If you go this route, it means that your marriage license is not part of the public record.

In other words, other people aren’t allowed to obtain a certified copy of your license from the county clerks.

The only way to access your personal information is with a court order. Of course, this doesn’t hide your marriage from law enforcement.

But if you want privacy from your family or neighbors, then this provides a route. I mention it here in case you want the extra privacy it affords.

There are a few criteria attached. For example, you must be living with your would-be spouse at the time that you apply for the license.

Do People Travel To California To Get Married?

California is bordered by Arizona, Nevada, and Oregon.

Nevada and Oregon prohibit first cousin marriages. Arizona allows it in restricted circumstances.

Some people think that crowds of first cousins from out of state descend upon California to get married. However, I can’t find any evidence that this is the case.

Roman Catholic Marriages

If you want to celebrate your California wedding in a Roman Catholic church, you will face separate challenges.

Historically, the Catholic Church hasn’t been keen on first cousin marriages. However, the church laws have been relaxed somewhat in recent years.

There is a process you need to go through with the hierarchy in order to get permission to marry in a church ceremony.

We explain in detail in our general article on first cousins (scroll down to the end).

What about second cousins?

Second cousins (and further out) don’t need to get special permission for a Catholic Church marriage.

We suggest that you explain the second cousin relationship to your priest before the service. This means there will be no confusion for the celebrant if there is mention of “cousins” during casual conversation later.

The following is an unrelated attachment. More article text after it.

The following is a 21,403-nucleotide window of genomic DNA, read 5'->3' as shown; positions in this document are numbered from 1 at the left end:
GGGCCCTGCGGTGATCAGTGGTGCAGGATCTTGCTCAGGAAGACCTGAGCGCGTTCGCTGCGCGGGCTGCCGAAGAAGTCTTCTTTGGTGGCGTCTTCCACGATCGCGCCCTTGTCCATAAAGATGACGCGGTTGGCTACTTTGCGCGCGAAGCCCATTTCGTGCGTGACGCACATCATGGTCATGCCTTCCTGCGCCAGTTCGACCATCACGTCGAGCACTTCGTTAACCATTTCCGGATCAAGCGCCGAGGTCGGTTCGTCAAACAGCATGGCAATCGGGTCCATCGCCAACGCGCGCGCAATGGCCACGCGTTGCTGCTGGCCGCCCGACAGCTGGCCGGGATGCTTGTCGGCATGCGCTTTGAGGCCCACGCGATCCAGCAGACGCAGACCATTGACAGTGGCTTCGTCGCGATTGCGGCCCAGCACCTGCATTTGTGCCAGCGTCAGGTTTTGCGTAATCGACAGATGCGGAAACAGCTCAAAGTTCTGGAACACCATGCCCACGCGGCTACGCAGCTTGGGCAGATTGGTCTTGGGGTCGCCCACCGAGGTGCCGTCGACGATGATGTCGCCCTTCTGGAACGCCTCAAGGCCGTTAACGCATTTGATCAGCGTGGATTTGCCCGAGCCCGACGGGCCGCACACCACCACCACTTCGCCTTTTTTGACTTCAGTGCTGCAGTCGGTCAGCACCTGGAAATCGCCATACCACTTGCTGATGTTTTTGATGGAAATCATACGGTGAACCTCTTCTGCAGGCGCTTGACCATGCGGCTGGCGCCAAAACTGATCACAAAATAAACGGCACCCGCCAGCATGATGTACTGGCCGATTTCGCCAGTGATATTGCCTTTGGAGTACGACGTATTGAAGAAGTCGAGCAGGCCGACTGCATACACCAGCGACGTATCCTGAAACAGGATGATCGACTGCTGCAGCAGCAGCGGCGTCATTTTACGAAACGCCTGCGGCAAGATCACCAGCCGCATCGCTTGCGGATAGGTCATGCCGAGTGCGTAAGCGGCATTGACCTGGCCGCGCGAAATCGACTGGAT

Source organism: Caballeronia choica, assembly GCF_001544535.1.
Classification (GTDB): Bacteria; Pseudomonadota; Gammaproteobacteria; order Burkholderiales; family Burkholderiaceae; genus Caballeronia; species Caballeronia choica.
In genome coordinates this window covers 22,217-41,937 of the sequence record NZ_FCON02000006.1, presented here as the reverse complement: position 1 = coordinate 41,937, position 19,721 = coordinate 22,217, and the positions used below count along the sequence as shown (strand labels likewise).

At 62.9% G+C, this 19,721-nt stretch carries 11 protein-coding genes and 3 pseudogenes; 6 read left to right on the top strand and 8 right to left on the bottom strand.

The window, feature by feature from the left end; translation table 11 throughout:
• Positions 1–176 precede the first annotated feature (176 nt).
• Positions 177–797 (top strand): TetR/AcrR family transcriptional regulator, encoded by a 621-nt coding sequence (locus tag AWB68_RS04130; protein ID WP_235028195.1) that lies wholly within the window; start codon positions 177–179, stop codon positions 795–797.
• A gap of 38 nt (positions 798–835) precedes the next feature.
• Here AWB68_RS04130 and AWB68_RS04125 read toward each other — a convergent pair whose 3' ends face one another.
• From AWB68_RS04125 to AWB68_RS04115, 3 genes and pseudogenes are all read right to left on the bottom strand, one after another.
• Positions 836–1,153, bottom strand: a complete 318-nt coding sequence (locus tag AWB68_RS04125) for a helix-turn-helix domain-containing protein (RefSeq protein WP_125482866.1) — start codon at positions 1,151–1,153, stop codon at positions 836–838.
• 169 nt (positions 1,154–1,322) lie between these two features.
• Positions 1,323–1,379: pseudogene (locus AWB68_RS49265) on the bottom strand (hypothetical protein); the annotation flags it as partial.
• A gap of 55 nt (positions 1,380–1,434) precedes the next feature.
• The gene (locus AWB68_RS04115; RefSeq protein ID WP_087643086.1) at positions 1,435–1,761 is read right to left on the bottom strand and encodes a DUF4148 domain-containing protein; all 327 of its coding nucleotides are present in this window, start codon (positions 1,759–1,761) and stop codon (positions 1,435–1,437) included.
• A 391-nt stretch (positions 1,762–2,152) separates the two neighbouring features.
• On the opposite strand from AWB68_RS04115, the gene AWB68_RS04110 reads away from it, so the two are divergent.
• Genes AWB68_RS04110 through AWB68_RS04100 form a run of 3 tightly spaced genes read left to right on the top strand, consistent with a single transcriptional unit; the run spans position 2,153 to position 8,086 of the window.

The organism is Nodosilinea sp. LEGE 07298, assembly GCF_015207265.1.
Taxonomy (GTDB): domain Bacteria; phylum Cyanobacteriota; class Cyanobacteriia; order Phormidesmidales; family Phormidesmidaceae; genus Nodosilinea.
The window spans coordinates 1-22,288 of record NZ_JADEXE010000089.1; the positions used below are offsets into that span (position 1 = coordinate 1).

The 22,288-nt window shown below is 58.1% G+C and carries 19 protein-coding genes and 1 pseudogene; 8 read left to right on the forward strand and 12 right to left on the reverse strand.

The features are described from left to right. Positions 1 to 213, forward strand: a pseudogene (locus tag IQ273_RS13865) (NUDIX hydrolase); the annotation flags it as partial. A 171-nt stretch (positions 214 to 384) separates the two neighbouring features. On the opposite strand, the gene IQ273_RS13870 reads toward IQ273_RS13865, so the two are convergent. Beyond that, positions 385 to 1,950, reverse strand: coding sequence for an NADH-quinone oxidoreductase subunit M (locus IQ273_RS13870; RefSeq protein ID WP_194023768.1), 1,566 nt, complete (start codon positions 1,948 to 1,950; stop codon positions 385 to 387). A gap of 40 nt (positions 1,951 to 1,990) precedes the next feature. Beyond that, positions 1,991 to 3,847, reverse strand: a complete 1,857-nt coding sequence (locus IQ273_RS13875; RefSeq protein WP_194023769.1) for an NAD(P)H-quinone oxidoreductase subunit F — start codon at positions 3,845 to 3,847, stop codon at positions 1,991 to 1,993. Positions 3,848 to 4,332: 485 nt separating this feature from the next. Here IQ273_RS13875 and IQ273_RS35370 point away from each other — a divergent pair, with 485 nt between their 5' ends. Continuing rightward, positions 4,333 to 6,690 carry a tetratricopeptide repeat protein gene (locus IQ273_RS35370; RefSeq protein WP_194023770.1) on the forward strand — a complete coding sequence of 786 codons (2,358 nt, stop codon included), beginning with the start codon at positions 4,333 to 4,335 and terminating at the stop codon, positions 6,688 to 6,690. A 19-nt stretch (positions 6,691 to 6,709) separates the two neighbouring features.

If you’re not sure about whether you are first or second cousins, we have an article that explains the second cousin relationship. It has diagrams that make it clear.

Frequently Asked Questions

Does California allow relatives to marry?

California does not allow close relatives to marry.

More distant relatives such as first and second cousins  are allowed to marry in the state.

Can you marry a sibling in California?

California does not allow siblings to marry.

Half-siblings are also not allowed to marry.

Is it legal to marry your second cousin in California?

Marriage between second cousins are legal in California.

Other cousin relationships, such as first and third cousins, are also allowed marry in the state.


The codes and laws referenced in this article may not be the most recent version. Delaware may have more current or accurate information.

We make no warranties or guarantees about the accuracy, completeness, or adequacy of the information contained on this site or the information linked to on other sites.

Please check official sources.

Margaret created a family tree on a genealogy website in 2012. She purchased her first DNA kit in 2017. She created this website to share insights and how-to guides on DNA, genealogy, and family research.